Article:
As I write this, people are still being pulled from the rubble in Oklahoma. Fatality reports were as high as 90, although some officials have claimed that the numbers have been exaggerated due to double counting.
Many of the fatalities are children. The kids were in their tornado positions (on your knees with your hands over your head) when a roof collapsed on top of them. Water lines broke and it is believed that the children drowned in the hallway where the roof collapsed. Unbelievable.
Here is a photo courtesy of Christine Lightfritz:
There WAS advanced warning of severe weather and the strong possibility of tornadoes. In fact, last week, I remember mentioning the possibility for severe weather in the middle of the country late last week more than five days out.
The National Weather Service in Norman, Oklahoma, issued a tornado warning 16 minutes before it touched down; 30 minutes before it hit the population center of Moore, Oklahoma. That might seem like a lot of time, but in a tornado situation, this is an eternity. This doesn’t bring back the people lost but it does show that severe weather forecasting is getting better. Ultimately, this will save more lives in the long term.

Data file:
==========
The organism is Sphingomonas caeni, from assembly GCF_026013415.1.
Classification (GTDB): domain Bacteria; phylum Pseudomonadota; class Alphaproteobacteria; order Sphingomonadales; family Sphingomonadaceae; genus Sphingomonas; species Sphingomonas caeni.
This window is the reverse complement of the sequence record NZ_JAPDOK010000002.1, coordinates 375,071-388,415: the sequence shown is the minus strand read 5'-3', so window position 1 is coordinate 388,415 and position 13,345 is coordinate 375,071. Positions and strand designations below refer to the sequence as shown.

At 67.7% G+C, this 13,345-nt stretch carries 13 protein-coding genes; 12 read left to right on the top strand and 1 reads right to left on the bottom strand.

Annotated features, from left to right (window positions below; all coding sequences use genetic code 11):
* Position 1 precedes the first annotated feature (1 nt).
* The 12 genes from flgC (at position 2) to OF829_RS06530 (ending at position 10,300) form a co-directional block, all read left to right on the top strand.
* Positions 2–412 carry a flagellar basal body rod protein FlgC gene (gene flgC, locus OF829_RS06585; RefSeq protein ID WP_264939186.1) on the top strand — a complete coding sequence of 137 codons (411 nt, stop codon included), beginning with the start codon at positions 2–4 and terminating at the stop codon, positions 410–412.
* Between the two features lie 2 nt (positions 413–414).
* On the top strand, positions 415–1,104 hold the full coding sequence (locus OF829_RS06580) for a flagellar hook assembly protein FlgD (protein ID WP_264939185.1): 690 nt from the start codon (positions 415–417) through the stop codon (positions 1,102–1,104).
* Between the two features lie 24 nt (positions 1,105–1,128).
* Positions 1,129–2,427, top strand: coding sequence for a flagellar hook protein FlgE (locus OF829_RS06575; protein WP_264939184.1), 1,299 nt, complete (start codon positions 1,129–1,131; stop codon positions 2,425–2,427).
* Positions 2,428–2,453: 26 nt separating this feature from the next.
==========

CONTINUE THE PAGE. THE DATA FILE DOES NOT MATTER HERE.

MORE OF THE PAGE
Now the wind speeds…
Most wind speed measuring devices don’t survive the tornado. Only a few dozen tornadoes have has their winds directly measured. Maybe you’ve seen the “Doppler on Wheels” on storm chasing TV programs. The greatest wind speed EVER measured was done by “DOW” on May 3, 1999.
Although the proliferation of these Doppler radars has increased as storm chasing becomes more frequent (partially driven by consumer demand–reality TV), the wind speed data from tornadoes is still determined by examining damage. The preliminary estimates rate this tornado as an EF4 according to the NWS office in Normal, Oklahoma. Some have speculated that this might be upgraded later.